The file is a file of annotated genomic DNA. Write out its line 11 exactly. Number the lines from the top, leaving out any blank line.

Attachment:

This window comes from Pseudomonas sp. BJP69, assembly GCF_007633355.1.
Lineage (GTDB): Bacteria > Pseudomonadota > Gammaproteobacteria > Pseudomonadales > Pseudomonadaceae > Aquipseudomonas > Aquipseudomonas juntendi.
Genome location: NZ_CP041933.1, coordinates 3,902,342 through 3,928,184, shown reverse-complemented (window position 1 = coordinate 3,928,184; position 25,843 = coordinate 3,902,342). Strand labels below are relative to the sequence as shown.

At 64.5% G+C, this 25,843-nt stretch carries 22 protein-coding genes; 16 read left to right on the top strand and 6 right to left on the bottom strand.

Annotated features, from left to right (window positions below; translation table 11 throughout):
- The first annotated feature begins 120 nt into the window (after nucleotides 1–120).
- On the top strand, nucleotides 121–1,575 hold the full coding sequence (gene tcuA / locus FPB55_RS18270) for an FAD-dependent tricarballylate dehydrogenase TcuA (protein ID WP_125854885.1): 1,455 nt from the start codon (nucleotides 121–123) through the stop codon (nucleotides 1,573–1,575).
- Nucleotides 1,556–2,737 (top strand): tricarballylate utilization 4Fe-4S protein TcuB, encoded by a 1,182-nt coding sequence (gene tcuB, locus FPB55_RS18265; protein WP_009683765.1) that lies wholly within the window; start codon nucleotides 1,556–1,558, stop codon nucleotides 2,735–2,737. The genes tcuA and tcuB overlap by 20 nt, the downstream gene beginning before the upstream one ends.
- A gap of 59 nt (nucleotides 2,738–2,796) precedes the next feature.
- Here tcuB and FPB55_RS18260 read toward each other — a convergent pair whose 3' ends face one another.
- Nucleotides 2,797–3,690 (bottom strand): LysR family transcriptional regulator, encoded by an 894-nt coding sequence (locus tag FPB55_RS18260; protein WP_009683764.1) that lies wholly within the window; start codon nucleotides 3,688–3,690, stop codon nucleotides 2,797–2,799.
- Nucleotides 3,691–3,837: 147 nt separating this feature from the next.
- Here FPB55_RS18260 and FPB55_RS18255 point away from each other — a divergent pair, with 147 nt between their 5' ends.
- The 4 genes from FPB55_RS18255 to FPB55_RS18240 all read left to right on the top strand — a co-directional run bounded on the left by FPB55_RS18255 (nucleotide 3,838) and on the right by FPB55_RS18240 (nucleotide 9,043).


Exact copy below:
- Nucleotides 2,797–3,690 (bottom strand): LysR family transcriptional regulator, encoded by an 894-nt coding sequence (locus tag FPB55_RS18260; protein WP_009683764.1) that lies wholly within the window; start codon nucleotides 3,688–3,690, stop codon nucleotides 2,797–2,799.